Have you been playing any of the new songs live on this tour, or are you waiting until you make some more announcements regarding the album details?
I’m playing a few new songs actually. One of them, “Freaking Me Out.” We’ve been playing it for a while, because many people have caught onto it. They actually know the words to it from YouTube, so it doesn’t really seem super-new, but we are playing one that’s brand new, and is really, really fun. I like doing that–I like playing new songs on tour–but it’s a fine line. If we were playing anymore than that, it would be too much, and people would get bored. I never really liked it when I would go to see bands that would play the entire album before it even came out.

How would you describe the new album to someone who isn’t making it to a show on this tour?
If they’ve heard the Ready Set before, it sounds like old Ready Set, but better–a lot better, I think. It’s a pop album, and it’s electronic kind of. It’s a lot more organic than it was in the past, but I would say it’s hopefully guilt-free pop. It doesn’t have to be a guilty pleasure. I just wanted to write some good songs, and hopefully everyone can enjoy them.

Have you had to do any preparations from the road or at home or has it all been in the studio?
A lot of it was on the road before, earlier on past tours, but it’s really hard for me to write on the road for some reason because there are always a million things happening at once. Even if I go and close myself in the back of the bus, there are always people running around and doing stuff, so it’s tough, but it’s a good chance to do demos and things like that. Most of it was pretty much put together in the studio.

Do you prefer to write in the studio or is there another place better than the road that you like to go to channel everything?
Yeah, it’s a lot easier, and I got to do the album with my friend Ian Kirkpatrick who has done a ton of other stuff. He’s really talented, so it was really good vibes the whole time. I just went to his house studio and worked on it. It was really low-pressure and very low stress, which is sweet. That’s the exact opposite of what you get on the road. [Laughs.]

Have you worked with Ian Kirkpatrick prior to this upcoming album?
Yeah, I actually did my last EP [Feel Good Now] with him in the end of 2011.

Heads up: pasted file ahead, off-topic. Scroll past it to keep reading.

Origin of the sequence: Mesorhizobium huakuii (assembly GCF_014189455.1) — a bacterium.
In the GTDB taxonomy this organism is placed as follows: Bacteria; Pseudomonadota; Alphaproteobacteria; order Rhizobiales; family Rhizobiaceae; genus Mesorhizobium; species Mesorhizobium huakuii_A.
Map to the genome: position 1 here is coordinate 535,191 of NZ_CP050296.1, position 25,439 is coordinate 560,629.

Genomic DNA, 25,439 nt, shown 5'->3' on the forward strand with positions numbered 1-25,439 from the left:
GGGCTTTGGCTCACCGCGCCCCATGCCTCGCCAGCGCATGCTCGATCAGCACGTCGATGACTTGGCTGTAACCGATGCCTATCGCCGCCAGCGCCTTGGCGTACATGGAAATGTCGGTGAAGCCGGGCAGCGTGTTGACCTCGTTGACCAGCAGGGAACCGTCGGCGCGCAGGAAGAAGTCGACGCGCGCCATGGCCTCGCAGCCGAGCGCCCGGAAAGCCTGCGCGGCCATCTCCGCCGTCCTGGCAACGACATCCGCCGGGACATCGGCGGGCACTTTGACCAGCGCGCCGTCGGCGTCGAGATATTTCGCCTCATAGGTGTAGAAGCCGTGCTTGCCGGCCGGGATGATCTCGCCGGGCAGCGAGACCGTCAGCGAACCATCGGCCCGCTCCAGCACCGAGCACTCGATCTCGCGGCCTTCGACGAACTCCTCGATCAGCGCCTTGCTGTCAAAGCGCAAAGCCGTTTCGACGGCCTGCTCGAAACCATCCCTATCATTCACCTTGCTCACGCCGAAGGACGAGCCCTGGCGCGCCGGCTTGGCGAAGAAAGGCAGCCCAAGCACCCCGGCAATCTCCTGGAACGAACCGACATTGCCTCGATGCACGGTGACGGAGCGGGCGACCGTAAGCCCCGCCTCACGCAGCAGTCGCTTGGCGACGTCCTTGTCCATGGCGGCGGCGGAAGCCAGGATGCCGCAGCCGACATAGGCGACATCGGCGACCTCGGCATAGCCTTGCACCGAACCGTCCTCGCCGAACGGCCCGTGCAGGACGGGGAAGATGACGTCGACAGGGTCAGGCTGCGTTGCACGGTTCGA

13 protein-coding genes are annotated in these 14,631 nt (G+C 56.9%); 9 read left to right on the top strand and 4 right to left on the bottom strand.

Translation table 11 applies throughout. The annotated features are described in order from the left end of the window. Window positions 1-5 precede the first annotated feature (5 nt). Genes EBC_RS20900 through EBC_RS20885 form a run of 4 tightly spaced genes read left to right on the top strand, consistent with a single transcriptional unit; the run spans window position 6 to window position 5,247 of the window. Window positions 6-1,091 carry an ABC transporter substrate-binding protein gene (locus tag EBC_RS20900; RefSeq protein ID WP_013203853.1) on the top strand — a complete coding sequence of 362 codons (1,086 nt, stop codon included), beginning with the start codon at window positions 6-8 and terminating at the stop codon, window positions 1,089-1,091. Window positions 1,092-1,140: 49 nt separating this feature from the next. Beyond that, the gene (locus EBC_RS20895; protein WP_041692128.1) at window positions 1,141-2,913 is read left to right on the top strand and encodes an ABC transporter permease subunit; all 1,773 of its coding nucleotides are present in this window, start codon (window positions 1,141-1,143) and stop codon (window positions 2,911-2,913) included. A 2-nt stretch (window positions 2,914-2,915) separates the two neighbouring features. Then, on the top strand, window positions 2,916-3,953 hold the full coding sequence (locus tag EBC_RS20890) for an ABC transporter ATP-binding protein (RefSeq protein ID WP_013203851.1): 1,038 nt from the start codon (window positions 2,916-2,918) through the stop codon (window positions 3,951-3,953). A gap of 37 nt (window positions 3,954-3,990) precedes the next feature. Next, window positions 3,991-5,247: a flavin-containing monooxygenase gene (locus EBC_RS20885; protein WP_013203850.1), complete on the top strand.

You released the I’ll Be Waiting EP for streaming recently. Will any of those acoustic tracks be re-recorded for the album, or were they just a fun thing to do between official releases?
Yeah, it was just a fun thing to do. It’s been a really long time since I put out anything that was more on the acoustic side, which seems, as I’m doing a lot of acoustic shows, my fans tend to gravitate toward a lot, which is cool. I had some time off, so my guitar player, Deryck [Stanek], produced it. I pretty much spent a week putting together all of the songs with him, and actually got to play everything–it was all organic instruments, and it didn’t take synths or things like that. It’s a way different change of pace than I normally do, but I’m kind of looking at it as a bridge to the new album. Because I feel like the new album is a combination of old electronic stuff I did and then that EP rides the line in the middle of it.

Is there anything fans should know specifically about your new album?
I’m hoping it’s the album everybody has been waiting for me to put out. I know a lot of my fans have been sticking around for a long time without any new music, and I feel really bad about that. A lot of it does really fall out of my hands, but it feels like it’s a new fresh breath of air for me. Not to be cheesy, but I feel like I’ve finally figured out what it is that I’m doing. I feel like I grew up a lot as a songwriter over the past year, and hopefully they do. Hopefully I get to see them come out and sing the words at the next tour we do after it comes out. ALT